Estherville Daily News from Estherville, Iowa on June 7, 1952 · Page 4
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Estherville Daily News from Estherville, Iowa · Page 4

Estherville, Iowa
Issue Date:
Saturday, June 7, 1952
Page 4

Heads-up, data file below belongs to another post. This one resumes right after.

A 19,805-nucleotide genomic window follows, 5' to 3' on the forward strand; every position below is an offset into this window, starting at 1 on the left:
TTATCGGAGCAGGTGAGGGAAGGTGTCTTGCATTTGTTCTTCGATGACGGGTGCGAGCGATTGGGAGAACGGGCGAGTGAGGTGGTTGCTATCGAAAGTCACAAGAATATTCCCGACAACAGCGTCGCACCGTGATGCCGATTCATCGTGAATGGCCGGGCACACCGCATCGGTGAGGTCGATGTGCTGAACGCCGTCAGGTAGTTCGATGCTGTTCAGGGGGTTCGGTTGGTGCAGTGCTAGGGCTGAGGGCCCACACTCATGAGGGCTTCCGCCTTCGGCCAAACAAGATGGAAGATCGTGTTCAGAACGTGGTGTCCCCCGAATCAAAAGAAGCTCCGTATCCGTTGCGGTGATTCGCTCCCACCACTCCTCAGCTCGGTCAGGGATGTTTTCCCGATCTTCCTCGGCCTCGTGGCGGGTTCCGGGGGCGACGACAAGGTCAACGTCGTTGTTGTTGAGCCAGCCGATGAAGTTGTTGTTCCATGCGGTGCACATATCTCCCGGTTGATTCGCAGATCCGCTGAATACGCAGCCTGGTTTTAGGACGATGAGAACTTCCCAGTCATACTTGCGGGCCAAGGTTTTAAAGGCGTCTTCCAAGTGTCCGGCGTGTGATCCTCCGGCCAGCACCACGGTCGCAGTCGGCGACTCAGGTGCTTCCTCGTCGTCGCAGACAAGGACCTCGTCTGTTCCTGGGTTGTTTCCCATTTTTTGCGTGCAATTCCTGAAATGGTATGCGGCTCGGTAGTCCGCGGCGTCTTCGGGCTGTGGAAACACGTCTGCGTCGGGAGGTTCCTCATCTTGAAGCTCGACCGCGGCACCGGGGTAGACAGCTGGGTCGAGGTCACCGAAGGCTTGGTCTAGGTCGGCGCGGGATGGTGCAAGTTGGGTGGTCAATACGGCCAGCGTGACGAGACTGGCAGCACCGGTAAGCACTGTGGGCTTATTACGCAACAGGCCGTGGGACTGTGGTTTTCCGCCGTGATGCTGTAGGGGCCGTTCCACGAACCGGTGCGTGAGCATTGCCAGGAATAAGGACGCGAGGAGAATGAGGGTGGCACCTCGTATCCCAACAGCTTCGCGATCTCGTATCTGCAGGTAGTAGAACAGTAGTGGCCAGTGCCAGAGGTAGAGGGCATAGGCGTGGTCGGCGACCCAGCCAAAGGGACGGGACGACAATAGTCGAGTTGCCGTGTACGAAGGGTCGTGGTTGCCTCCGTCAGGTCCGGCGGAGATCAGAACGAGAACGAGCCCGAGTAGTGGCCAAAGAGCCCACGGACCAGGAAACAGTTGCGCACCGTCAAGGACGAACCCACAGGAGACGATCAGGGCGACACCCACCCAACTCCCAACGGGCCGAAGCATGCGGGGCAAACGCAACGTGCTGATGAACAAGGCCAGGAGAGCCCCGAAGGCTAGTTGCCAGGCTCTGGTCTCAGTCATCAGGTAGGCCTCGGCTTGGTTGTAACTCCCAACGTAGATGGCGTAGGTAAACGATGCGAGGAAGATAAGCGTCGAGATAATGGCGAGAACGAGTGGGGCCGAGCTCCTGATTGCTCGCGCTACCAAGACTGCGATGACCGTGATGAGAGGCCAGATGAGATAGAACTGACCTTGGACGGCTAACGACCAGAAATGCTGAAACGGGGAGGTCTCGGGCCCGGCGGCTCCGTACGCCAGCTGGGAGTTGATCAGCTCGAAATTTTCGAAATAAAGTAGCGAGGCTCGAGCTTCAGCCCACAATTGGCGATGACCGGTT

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Hal BoylcN Nouliook Ifee Makes Wonderful Comeback By IIAI, New York </Pi—Ho didn't siMm liki' the same mm.. MilUon.s of Amorlcanw must [nit that wav as they watched the .qtnrtlinR^ ronlrast In Dwif;ht D. Eisenhower's first two majoi tolovision appoar- anccs na a political fipuro. T^erc was high drama bctwron the two rvont.s Qtjd those who viewed them both will lonp remember them. One .saw a retiring eoneral .-.t hi.« w(irst. The other saw Ike at hi .H best. Everythlnp conspired airain.«t Ei-^'-nhoucr in the delivery of his oi-onlnp .-iddr<s.=. rrad from a pr.- parcd text in th(- rain to a drenched hometown Kansas thronp. It was a visual dud. a picnic that failed to come off. a letdown aft>r lonp months ' planning. Eisenhower fouBht hard, but thi .'i man who had led millions wa-s r.ow a ont -man .army on a sodrion 1 platform. The b:id liehtinc him look years i older—and tired. The wind whipped thir hnir; across his balding top. j * i: i HE SPOKE VIC.OROU.SLV. s^quir.tir.s: at hi5 t.vt through hea-.->- G. I. pla.=.=e5 But th'rf w, r. r.o v r-.-^ cI bombs in his speech. The arp;iu.= i' u.-^« ri:;-. sometimes 'l!-timed. Eisenhower glanced about unc- rtalr.iy H- hunched deeper into his raincoat . ;>.-.d crim'.y! : The flags a. his Jack r.ur.z 'in-.t'-y What was wrong? Ei.«enhow.:-r's .stubVorn face had i lost its famous erin. It wore injtertd the wtaxv ; dignity of an infantryman on Ions: march. Bu* ; there was no dignity in th-:- situation avound him ' Rain had wrecked his opening ta;ile. ' When he ended, an Eis<nhower suppcrt'r. watch- : ing him via ridco in a L-onp I.'i.-ind horn.- turn, a : off his set and said sadly. • "Oh, he'« lost it. he'.« lo.'t it. The woath 'T ruined | hlin." I BOVI.K EI.SK.VHOWKR mSISKI.F may havf gon<' to bed figuring he had hardly cut down tlie distance bi' tween him and the presidency. But any good soldier is an all-wcath'i- campaigner. The next day he made a major counterattack. In a well-lighted local theater Eisenhower faced hun- •heds of newsmen and let them p.i'jA questions at Mm by the dozens about his candidacy. He- batted 'he anpwors back like tablf- tennis balls. Iko looked lik.' Ike. he acted like the old. self- confident Iki'. Hr- looked trim and fit in a gray sui' that fitted him as well as his uniform. This was wliat he liked—thinking fast on his feet. He laiie,'he-'. genially, soon had the newsmen j'linini: in. sometimes applauding his quick extern- por ;in'-ou..= -inswi-r.". ;x HE A \AS CO.MPLETELY at ease. He shrugged. tui:::rd at one ear. rocked back and forth on b'.^ feet, threw ou. l'.i.= hands in forceful emphatir gesture* My pas.=ion i.'< the public interest." he said at one point. H- was never at a loss for words. He used "sky-hooting" to describe rising costs, said Americans wcr-.' "living "on a high plateau oi tension." At the close, asked "how do you like this rou- tir.. '" h-^ s;r :nnfL!, then said earnestly: "Wh'n I put my hand to any plow, I know only one rule—to work as hard as you possibly can. . . . I don't want to Ho to you and say I love aJl this. I do .«ay thit I am in it now with heart and soul.. ." Alj in all. thf Eisenhower debut provided the pu- !:tical world with two lessons: tl< If a c.^nd;<;ate wants to look well on teievis- on. he'd better g-;' in out of the ra;n. '2i Ike h-ouncej back fast. Red Sox Lose Wild Runfest, 10 to 8 Locals Need Strengthening In Spots By irOVT LUITIIKV If it was the purpose of the two pre-league season exhibition ganie.i to separate the sheep from the goats let us venture an opinion that the games were eminently successful. But, oh how wo need a few more sheep. Tuesday night's game Indicated ihat there were nearly as many goats as sheep on the ball field and List night's horse race left no further doubt in anyone's mind. The Sox lost to St. James, 10 to 8. Some speedy form of transportation better be utilized to the nearest sheep market be- GET RELEASES Pour players got releases today from the Red Sox and clui> officials said this morning that they expect Bill Dudding and an outfielder-lnfielder by the name of Sodcrstrom to join the club Monday. They also are in contact with several other prospects. Released today were Paul Blacketer, Dick Hartunian and Johnny Coughlin. who all played outfield in last night's game, and Walt Rohrer, pitcher. Box S(;<»r<* BO.X .SfOKI St. .Iiime« lib r h po II (iettler, rf a n 1 I n Ncftn, 21) . /5 n 1 <t 1 Thompson, lli 1 •t I in 0 JleOhw, If ,t .1 1 n (iniily, SM 1 1 0 0 1 Farrell, • IH 2 1 1 •1 .1 Woodull. e .'. .1 -.1 it n :\llnt7., rf-p 3 n 1 n 1 reteriwin. .1 S 0 n 0 •9 Kuhl. .lb r 0 0 n 1 (ussiitt, i>-rf 1 0 1 1 0 Totals Kstherville Kaley, rf-ef Boettoher, « Freeman, lb Bortkowski, lb Woltz, cf-e Burton, c Blaeketei. If Alosser. If Hartunlan. If-rf Coughlin, rf Kohrer, p Mall, p 3« in 10 12 ub h po 'i I i 1 i 1 • 10 0 : i Cmtfr.'rt tit Virj'in'fc »sd K«j"it>ur«a. ! I*BJ>."JS>M T-rrry En~:ze Eirrj; ScodJT i kTti PrtiK -';AJ Hc.L<Ur»- EIMTM M SElSttr Oct. e. i ?30 L: Lit pr*t«!;c« ^t EJ-J>3. IS-i. 4 Sat., June 7, 1952 TOi-JX tad Pitiaaxc. R.>t«r. .V. Let, j rr»> tv t-.r .-tpcMirt •Kg v. tu : tie tuc^ zym-t yr':z.'^t -i eirw>-' fore Monday night when the R> d Sox open the Iowa State league- season at Wall Lake against Ih" Popcorn Kernels. The Sox were able to play on -i par ^^^th a first division Western Minny team with a patchwork lineup but they'll never come that close to getting by in the ISL. The home boys nearly got the job don- l -5t night and would have rackel up vnn number two t.\cept for a ;r :fl of four runs which the k^Krals .••potted the Saints in the first frame. That kind of generosity was .-trifle more than the .Sox eould afford. TotaU 39 > 13 r: i: St. .lame^ m »1» *»—1+ Ksther^iUe oil 15* *W>— < .Summarj : V„ \Vood4U. Wotex. Hartunian. .M <T »*-"r: Rbl. M:- <;h.e 2. Woodall i Miati. Ci- -uft 2. Frt-eman Bartkwiii WlnkM, HaU 2: 2R Frwtsciiu Bartkowski. UooJall. tVrnfcr. HR. WoodaU. Bartkoirsii. HitH ?, Winkeh McGh.-*: ~R. Wji-a. .Mintz, Cas^utt: l^ft. E.-3ft»?r- rille IC. St- Jam»^ II- BB. Rohn^r 4. HaH T. Ca.iJ«i:S3 I. Slinti 5: <0. HaH 12- C*«- sutt 3. 3linta 5: H acul K. -ril Rohrrr. 1 and 4 in 2-3: *<r lUO^ 9 and S in « 1-3: *« C *<*~-K1L 9 and T in 4 - rMM»* oai ia 7£k : off Mintz. 4 aiad 1 ia 5: \rp. Rohn-r. Minti 31 HxB: PR B*fton: DP. FarrvO -y »^r !hKn;?- o»»ki; winjv-r. Mixta: fcf>~»T. Ilaa l'mp«rv-<—Hada>-r ac-i S»s>Ser>. -•'.M.;;£'fe'* 29 Sign Ip For Junior Lesion Nine Giants Slip Further. Ciibs Keep Rolling NATION \.L LV_\r.rE CircizLnat. Z'-.-'r-,!: —.:rv> ^ CAS a chsrioe so zlhy tiu -rt;.!;; -.i-?y ir* aE Tir-ed- Pet. OB 51 n .T3S 16 i53« 4 i« .i9C<» 5 ^ AO 10 25 .4x<<> 10'.IS ^5 419 13»..4<» 14 i:: 3T .^45 22^- short tim.^- j p^r- Htzz.=-,'r ;.->>.,=sr. Bj r3tt_ :':rj:itt rr; :x:^da 'jztt r«*^ ' 5t»;. iai« 1 :4. ta ntur:^ $• t.t; •.±rt^ 2H-.C -.111 M ' l-.-w-x ZnJ.} AJUJejsa -.c rv»Ti'm»J , rr .APPE.\RED for tha,t they could stand this t t-jnevoience but Don Hall lired in •s-^ s'.-ve.-th :ort his control ar.J gave up tv.-o runs. These two run.- inctte-d the count at i-i and a tv.-o. r-^n .'.on-.^r ly To.-n Mc-Ghee 1.-, th • «;tht--. ;-it t.'.^ .S.atnt? win the game. TZ' ^-.x r.-itt-h'C t-o -rxr^Uer.t .scor- '.i.jjor-.jjtiit;*^ ra their half of .«-%e-t.- r-d eighth which ptc- -.-r-tec then; ;ro -i2 i-'ittix.g h-ack in Bc5f P:::siu:t:h Ftidaj-s Rnnlts: Chicago T Bos- oi hav-.iii: at tea Pittsburgh S New York 1. '^T---=- -.^as: PU=^ coir BTCok !>-r. 6 Cincinnati 4. St. Louis to i-^jiin:^ zro-^^ 03 an; 3 Philadelphia 4. feiSiS.. —.tfc ti* ysmiiger boys! Sunday's S<-be<hiW-: New York at s.quad A~i c'rier cn ar.oth-; Pittsburgh 11:30 a. m.. Brookl\-n at Jan;e« fir •.•=•0 c.-:;t«, MaEii-er Fi.—e^ yf^r: tii;::x N'*x; =i «^iE4E of the j Cincinnati i2> 12 :o0 and 3:30 p. ni- group will: Boston at Chicago «;i 12 30 and Something on Yoar .Mind, ^ii?tf-rT~ 'rte .Kv Sit*. r :a .t24:- s :i nrM An.,] C'lLUul. Red Prisoners Chased with Resigned Medical Picketing of School Dean Die-* Plant Continues Tear Gas Today jOf Heart Attack Kojo Lsland, Korea. June 7 .=P— British infantrymen drove communist pri.soncrs of war back from a barbed wire fence with tear gas today. It was the first time United Na- Uoils guards had to use tear gas since last Wednesday. Guards from the Shropshire light Infantry threw six tear gas grenades into compound 66 when POWS refused to retreat from the vicinity of engineers digging for a suspected prisoner escape tunnel. No one was reported hurt in the prison pen housing 2,700 North Korean officers and 660 non-com- misslonod officers. It was in this same compound only a few minutes earlier thai prisoners had raised five conimu- nlsl signs but hud taken them (lown when given an ultimatum. Mechanical drills failed to uncover any tunnels hut the search will continue. Notorious compound 76—symbol of communist defiance on this riot- torn Island—has been singled out OS the first to be dispersed when "Operation Breakup" gets under way Within the next few days. Red China Daughter Ridiculed by Feather Hong Kong, June 7 •.1')—Independent Chinese newspapers today carried a story relating what happens In Rod China when a eom- tnunist daughter is ridiculed by her anti-Red father. The father made fun of his daughter when site was appointed loader of a "cultural workinrt team" in Kalpplng, Kwangtuiig province. The daughter promptly killed him by smashing his head with n chair. The dispatch said the daughter was exonerated by communist security police who commended lier lor "not being blindly bound ny family tics." ^•jx.u-..--..t li~ J'jne 7 '-y—Em- ;ui7^:» -.-i Iowa Valve company t-.a-.-i 'I picket the plant hern Vermillion, -S. D.- Jsr.* T —• •.ct.i.y ^ r-^^pori of wage demands. Dr. Donald Slaagr.:-?r. 4* •sr -.-i^ri, mtmbtrs of the in- dean of the Univtrjuy oj H.-.-'itl"-; •,»--_ir.^r,;^i^ ajsiociatioc of machin- Dakota medical s^kcoi. ii-tti of JJ; -z^i, the AFL moulders heart attack yesterday a; .-.U r.r-'c:' I i-i '.-.-zz-tzy workers, struck yes- here. one month after l^a-r.n? -'Trt.-.: AVj '.t 144 employes are on federal narcotics hospital j Dr. Slaughter was in cha .-ve .f 7-.^ ur ;;^r-!' contract with the the school when two u .-.;ve .-.:-.y j r^j.-r .pi -v -iprred May 8 and nego- employes died la.-: Ai^gc -t in r-r- ..;i.-.y>r_.' -*-hi-h had been in pro- search experiments with .'ie^p-ji;.. ^.^-^.^.^ brt.ktn off recently, ducing drugs. He wait f,omr.'-.!tte<{ | v^^i ^y -j^,;, preaidents said to the U.S. public health hospital it \i.<y we.-e i<ek:ng a 20-cent hourly Lexington, Ky.. .aat Decem ^A-r '-ti^a^e ;,-'.r^<.*e. A company sr ^Jkei- a drug addict and re.=igned dean , ^-^n e'dd the firm had offered one month later. 1 .asses of 5. 7 and g cents hourly, Donald Slaughter Jr.. 17. found | fiej ^r^ding on job cla.ssifications, his father's body in a bedroom! addiiionaJ benefits i-mounting floor. ! <r, about five cents an hour. Coroner Myron Iverson gav.? the' verdict of myocardial failure after an autopsy performed by Dr. A. C. Starry, Sioux City, la., pathologist. He o-Iy two zz. hav*- b-^a thre« a« the first battc.- the fjiil ziizzir. la tli-i f^tventh they in the iEning. Tom McChee. struck iot rurLntrs on •*-cor:d as-d third; trtjt brt received a life when th^ with only one down but failed to third strike was dropped. FarreU co-jat iud in the eighth they ;ca.d-j singled z^ext. with McGhee eoinu' ed the sacks but didn't tally. How-j to third. 'Woodall hit into a doubl? ev<-r up to that point th'v had tak-j play, McGhe" scoring, but St. Jamen good advantage of the:r scoring j e.i ran out on the field as though e inning was over. When play .A.MERIC.AN LE.AGUE -1^"-. .^^^^J^',^; -e ilonday ev^niag at the ball park' 2:30 p. m.. Philauelpuia at St. Lou- -^^ir -Ve"-~ = • ^ .1'. i-i tCi n-- wcon::irs ar* welcome. • is 1:30 p. m. — A- -.rTf- •.z.-zT t-rr: a: Thc-s-e- who signed the roster at ^ ••—i '.TL~ L« s-.i'.l on i -isj. "-^ meeting are Veriyn Sunde. t the =;att*r up for ci^- °>«^ Eide. James Smith. Frank cievelai i the so'.r «:»-.k showed . 5n-.:th. Tim Blake, Don Amundson. 1 g^^j^j, were c -.2t- It should ' ''^^-•"?e Lyman. Denis Skog. Gao' Xew Y Top-Speed Arming In Germany Berlin, June 7 i.^^— East Germany'.s communist boss has called for top-speed rearmament of his Soviet satellte state—already well along in whipping together a powerful war machine—to block '\Ve3t Germany's alliance with the free world. Spade-bearded Walter Ulbricht, East German deputy prinii; mini.s- ler and Moscow's most trusted German agent, declared yesterday armed defense must bo rushed to prevent the west's "enslavement of all Gcrm.iny." Speaking to railway workers in East Berlin, Ulbricht »ald that East Germans must be prepared to fight against being swallowed up by "the great landowners, the magnates and the bankers." Atlantic Woman Elt'ctt^d Casper, Wyo. (,'P)_Mts. Jeanne Christensen of Allanile is the new president of the Benevolent and Protective Order of Doe.s. She was el.'cted Friday nt the current convention here. Fine S. Li. I. Students For Swimming Party Iowa City, la. June 7 A midnight .swimming party at the municipal pool here brought SIS fines for four University of Iowa students and one Purdue university man. Police Judge Emil G. Trott as- siased the fines yesterday John C. Fenton, Iowa City; Sally McCorm.atk. Marshalltown; Marilyn P,.ulh Jensen, Cedar Rapids and Harry Grove, Waterloo, all SUI students; and Scott Gllson, 22, St. Louiii, Purdue university student who was visiting here.: Police said the five climbed over a 10-foot wire fence Thudsdny night for their midnight dip. GOI* Supervisor Nominee Indieted Des Moines, June 7 t,"?)—Axel A. Anderson, 52. Republican candidate for Polk county supervisor, has been Indicted on a charge of keep ing litiuor where beer is sold. Thu indictment was returned yesterday by the Polk county grand jury. The charge grew out of an April 3 police raid on Andy's tavern here. The tavern is owned by AndcrBon. opportunities. St. James got its four-run gift when Walt Rohrer, starting pitcher, lost home plate after retiring the first two batters. He walked three straight men and then Woody Woodall lofted one that barely Fkimmed over the barrier in left field, but, nonetheless, was good lor a grand slam homer. Rohrer walked one more batter then Don HaU came in to strike out Larry Peterson for the third out. * * * TltE sex GOT their first tally in the second on Roman Bnrtkow- ski's circuit swat but St, James notched one tally in the third on a single by Woodall, a passed ball, a single by Duane Mintz and a two base error in left field on Mintz' hit. The Sox cut the margin by one marker again in their half of the third on the first of Hall's two home runs. The Sox made it 6-3 In the fourth on a four-ply blow by Gordic Winkel but St. Jamea upped its total to six in the flftii when McGhee got a life when a third strike was dropped, and then scored after being moved to third on Manager Gene Farrell's single, counting when Woodall hit into a double play. The Sox had their big rally in their half of the fifth. Hall opened the frame with hU second homer, Kaley and Bocttcher singled and Manager Gus Freeman plated Kaley with a two bagger. Lefty Ca.s- sutt, the .Sainta' starter, was then lifted for Duane Mintz. Bartkowski drew an intentional pass to load the sacks and Mintz promptly uncorked a wild pitch to let Boettcher score. Woodall's throw to the plate, after he retrieved the ball, went astray and Freeman scored, Bartkowski going all tho way to third. Bart then scored on Mintz' second wild pitch. * * * WILD PITCHES were few after this point and the Red Sox didn't get to score any more. St. James tied up the game in the seventh when Hall tired and doled out three passes and two hits. A neat pickoff which he and Boettchcr executed at second almost got Don out of trouble. The winning tallica came after one was down in llio eighth. Kenny Thompson drew a walk and McGhee, who had whiffed twice before, slapped a homer over the fence in loft center. The K<uno had several unusual. was resumed with St. James at bat. Mintz walked but Peterson grounded out to wind up the frame offi- ciallv. THE FIRST FOUR men in the Red Sox batting order. Kaley. Boettcher, Freeman and Bartkowski. and Hall led the Sox in the o''- fensive department, each getting two hits. The Sox outhit the Saints, 13 to 10, but didn't use their bin- gles to such a good advantage. It is evident that the home club must round up at least one outfielder and probably two to team with Kaley, secure a first string receiver and snag two front-line pitchers and a third who can bo depended on for relief work and occasional starting assignments. The Sox play twice at home and twice away next week, opcnin; loop play at Wall Lake Monday night, returning to Estherville for the home league opener Tuesday night, playing an exhibition game at Paullina Wednesday night and serving as hosts Thursday night for Abe Sapcrstein's Harlem Globetrotters. The "rungs" on a fish ladder on which salmon climb over dams u;>- ually are pools of water one and a half to two feet above each other. GemmilL Lonnie Huntley. Jimmy Mahlman, Bob Knox. Kenneth Da%"is. Lee Lyman. Jan Dawald. Jimmy Huntsinger.. Jim Bob Buster. Jordan Benesh. John Tibbeils. Ja.mes Handeland. Lyman Olson. Larry Murray. Kim Knutsen. John Powers. Hans Sunde. Dick Pieper, Ronnie LceMaster. Robert LeeMas- ter and Bob Garrison.' W. 2S 25 Jail Parents Over Beating Of Daughter, 8 Chicago, June 7 .ff>—The parents of an S-year-old girl were jailed yesterday after the childs teacher told police she came to school severely beaten and burned. The child, Janice O'Keefe, was taken to a hospital by police. Physicians said she was suffering from multiple bruises all over her head and body. They said they also found cigarette burns on her neck and arms. Detectives Edward Dietrick and William Donnellan said Janice, a third grade pupil, told them her father beat her with a stick Thursday night and her mother burned her with a cigarette. The detectives said the parents, James E., 29, an electrician, and Patricia, also 29, admitted they had "spanked" the child several times because "she was delayed in getting home from school and told lies." She is their only child. The parents were held without charge. VIO FLINT ' AUiqreV SHOWBP AUCWBIcy CtiBSfT OF ^ FOCUS PW? OP A HEAtCT JM »0B, ©(tOWUie, ATTACK. NQW WW >lfr jC MIKJP IB I'AV tCJU aOT TO «U »»fJs7ILL SUSPICIOOSf STRIKERS GET PAID. Disgruntled stool workers rcoelvo tholi' paychecks from United States Steel company In Gary, Ind., after another strike was called by CIO President Phil Murva.v. The Su­ premo Court ruled that President Truman's aoizuro of mills was unconstitutional. ork Washington Chicago St. Louis Philadelphia Detroit 73 23 22 is 15 19 20 IS 20 24 25 21 29 Pet. .596 .556 .550 .535 .489 A6S .462 .341 3 5 6 6 11' Fridaj-'.s Results: St. Louis 9 New York 3. Cleveland 11 Philadelphia 4, Detroit 4 Boston 2. Chicago 4 Washington 3. Sunday's Schedule: Chicago at Washington 12:30 p. m.. Cleveland at Philadelphia (2) 11-05 a. m. and 1:05 p. m., St. Louis at New York 12) 12:05 and 2:05 p. m.. Detroit at Boston (2) 11:30 a. m. and 1:30 p. m. WESTERN" LE.\GUE I-ast night's results: Lincoln 7, Colorado Springs 3; Denver 8. Omaha 6. Only games scheduled. Giants Hit Slump After Mays Leaves n\ R<VLfII RO0EN .\r SiKirtH Writpr Vhe Now York Giants can hard- wrtil uittll Willie Mays comes I wvAwhUtK homo, but of course that : Yvwiit bri this yonr. SJin»-«'' Mn,va switched from flan- i «.U to khnki May 20 the Giants haw Uvtl eight out of 10 games and t vis.v-c\\ .lived from 3',(! games In i <Y \M »t to four games astern of the ; Itrvwklyn Dodgers in the National \f Ajsuo pi'nnont scrap. ] The OInnU reached the depth of > their slump latt night. The Polo I Grounders invaded Pittsburgh, I usually a tonic for slumping teams, I hut the Pirates refused to roll over S and piny dead. i * * * j IJTTLB SlURRY Dickson stifled I the Giants, 8-1, on seven hits, beat- l ing Pirate killer Sal Maglte in the ' V'^x^ess. Mnglic had a string of 13 straight victories over the Pirates before his oricountor with Dickson. Brooklyn turned back the Reds, 1 6-4. In a night game at Cincinnati j with Preacher Roe picking up his t fifth straight victory. The Preach ! almost blow the decision in the ninth when the Reds rallied for all of their runs. Joe Black supprcs.s- od the uprising. The St. Louis Cardinals edged the Philadelphia Phils, 5-4, and the Chicago Cubs trounced the Boston Braves. 7-2, in other National league games. « * * RELIEF ACE Al Brazle picked up his third victory for the Cards .-IS the Phils suffered their fifth straight setback. The Cleveland Indians Increased their American league lead to two games by trouncing the Philadelphia Athletics, 11-4, while the run- nerup Boston Red Sox bowed, 4-2, to Detroit. Bob Avila and Al Rosen led Cleveland's 14 hit assault. Avlla drove home five runs on four hits, including a homer, a'nd Rosen whacked his 11th homer, driving in a pair of runs. Bob Lemon breezed to his fifth win. « * « THE RED Sox were beaten by two players they shipped to Detroit earlier in the week In the astounding $1,000,000 trade, Walt Dropo and Don Lenhardt haunted their old mates by driving in all of Detroit's runs. Dropo and Lenhardt each sent home two runs and' whacked their eighth homers of the season. Lefty Ted Gray was the winner and rookie Bill Henry the loser. Ed Stewart clouted a three-run two-out double in th& eighth Inning Turn to page 6, column 2 JMaine Potatoes Sell At Premium Prices Boston, June 7 JP—A shipment of 18 carloads of Maine potatoes sold at premium prices shortly after arriving here yesterday. The tubers brought prices ranging from $9 to $10.50 per hundred pounds compared with the former wholesale ceiling price of $5.19. The higher prices followed lifting of government ceiling prices. THE DRUG STORE YOUR PRESCRIPTION SPECIALISTS ^Pharmacists on duty at^ all times. Serving your prescription needs promptly and efficiently. VERNE NYBIAN, CRAIG COLSTON . and J. L. HOYE Phone IS Pagan conqueror Handsome general of Nero's victorious legions, he couldn't resist the soft arms of a Christian maid. M-G-M't ROAD SHOW ENGAGEMENT I PL WT, VOUySTIH .,1 '17 LIKE I ^JXipiPNJTTi WORKOISJ TELL S »EOWLlTHI5 LEAP AgQUT -THIS liwrHoor Inorwuintl AdinlMlon Priees ThU ttnKairt>ni(>nt only. 8 (!oini»l(»l« Shown Unliy f.V^*' Jil'iM- It"' 'I''- "O"' Adult 78c Mvc: Ohllil. iiac! Jr. 15o; AdtUt *l. OOB